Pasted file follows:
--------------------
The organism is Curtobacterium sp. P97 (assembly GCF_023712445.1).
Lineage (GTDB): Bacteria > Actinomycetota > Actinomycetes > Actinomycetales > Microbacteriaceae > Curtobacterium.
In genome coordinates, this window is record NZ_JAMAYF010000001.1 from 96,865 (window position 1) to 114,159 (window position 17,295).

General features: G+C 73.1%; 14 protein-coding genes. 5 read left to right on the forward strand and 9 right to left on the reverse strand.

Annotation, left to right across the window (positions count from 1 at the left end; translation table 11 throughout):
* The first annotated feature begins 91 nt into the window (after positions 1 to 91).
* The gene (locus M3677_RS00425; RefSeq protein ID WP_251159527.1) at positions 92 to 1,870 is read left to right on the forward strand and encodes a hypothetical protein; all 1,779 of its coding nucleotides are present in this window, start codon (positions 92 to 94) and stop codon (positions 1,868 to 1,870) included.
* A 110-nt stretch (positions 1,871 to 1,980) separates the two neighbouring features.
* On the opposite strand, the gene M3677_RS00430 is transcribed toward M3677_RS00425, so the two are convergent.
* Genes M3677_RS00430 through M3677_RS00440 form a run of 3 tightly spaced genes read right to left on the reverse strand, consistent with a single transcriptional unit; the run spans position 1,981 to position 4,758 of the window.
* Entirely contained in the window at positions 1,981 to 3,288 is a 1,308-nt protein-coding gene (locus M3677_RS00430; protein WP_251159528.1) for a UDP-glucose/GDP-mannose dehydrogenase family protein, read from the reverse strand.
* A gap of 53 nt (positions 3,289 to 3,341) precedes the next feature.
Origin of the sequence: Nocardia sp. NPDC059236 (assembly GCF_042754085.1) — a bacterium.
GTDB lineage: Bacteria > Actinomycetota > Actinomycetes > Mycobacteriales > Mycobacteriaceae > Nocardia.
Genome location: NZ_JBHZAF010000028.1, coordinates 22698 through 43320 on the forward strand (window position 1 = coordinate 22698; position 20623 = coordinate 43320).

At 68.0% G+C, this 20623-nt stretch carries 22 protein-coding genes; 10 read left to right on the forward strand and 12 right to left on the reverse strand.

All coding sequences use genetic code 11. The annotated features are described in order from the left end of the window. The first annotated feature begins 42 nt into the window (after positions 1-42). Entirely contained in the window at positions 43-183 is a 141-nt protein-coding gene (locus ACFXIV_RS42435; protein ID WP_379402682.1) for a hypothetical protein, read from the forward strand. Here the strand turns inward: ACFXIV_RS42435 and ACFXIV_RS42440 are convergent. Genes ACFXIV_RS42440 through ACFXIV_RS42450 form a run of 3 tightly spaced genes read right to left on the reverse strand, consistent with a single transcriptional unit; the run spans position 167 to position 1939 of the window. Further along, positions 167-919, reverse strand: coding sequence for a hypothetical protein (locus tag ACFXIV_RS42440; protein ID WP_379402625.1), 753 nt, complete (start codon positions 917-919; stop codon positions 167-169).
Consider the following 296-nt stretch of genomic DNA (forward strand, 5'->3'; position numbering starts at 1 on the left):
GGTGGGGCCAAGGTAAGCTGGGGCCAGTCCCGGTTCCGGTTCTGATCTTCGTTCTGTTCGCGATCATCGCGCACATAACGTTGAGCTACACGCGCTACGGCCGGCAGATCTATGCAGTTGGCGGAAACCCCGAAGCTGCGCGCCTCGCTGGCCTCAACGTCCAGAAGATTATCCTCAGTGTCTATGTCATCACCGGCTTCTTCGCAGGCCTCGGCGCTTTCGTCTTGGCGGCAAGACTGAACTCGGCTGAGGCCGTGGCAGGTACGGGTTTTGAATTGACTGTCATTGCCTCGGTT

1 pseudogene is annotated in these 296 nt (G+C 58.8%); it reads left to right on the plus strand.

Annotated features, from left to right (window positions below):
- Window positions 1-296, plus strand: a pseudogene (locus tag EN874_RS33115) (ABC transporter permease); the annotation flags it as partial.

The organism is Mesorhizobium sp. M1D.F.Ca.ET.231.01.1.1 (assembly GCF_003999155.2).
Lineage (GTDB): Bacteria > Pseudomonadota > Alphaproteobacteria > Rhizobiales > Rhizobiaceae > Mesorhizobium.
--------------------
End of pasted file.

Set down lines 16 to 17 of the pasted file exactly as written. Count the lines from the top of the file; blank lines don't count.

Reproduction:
At 68.0% G+C, this 20623-nt stretch carries 22 protein-coding genes; 10 read left to right on the forward strand and 12 right to left on the reverse strand.

All coding sequences use genetic code 11. The annotated features are described in order from the left end of the window. The first annotated feature begins 42 nt into the window (after positions 1-42). Entirely contained in the window at positions 43-183 is a 141-nt protein-coding gene (locus ACFXIV_RS42435; protein ID WP_379402682.1) for a hypothetical protein, read from the forward strand. Here the strand turns inward: ACFXIV_RS42435 and ACFXIV_RS42440 are convergent. Genes ACFXIV_RS42440 through ACFXIV_RS42450 form a run of 3 tightly spaced genes read right to left on the reverse strand, consistent with a single transcriptional unit; the run spans position 167 to position 1939 of the window. Further along, positions 167-919, reverse strand: coding sequence for a hypothetical protein (locus tag ACFXIV_RS42440; protein ID WP_379402625.1), 753 nt, complete (start codon positions 917-919; stop codon positions 167-169).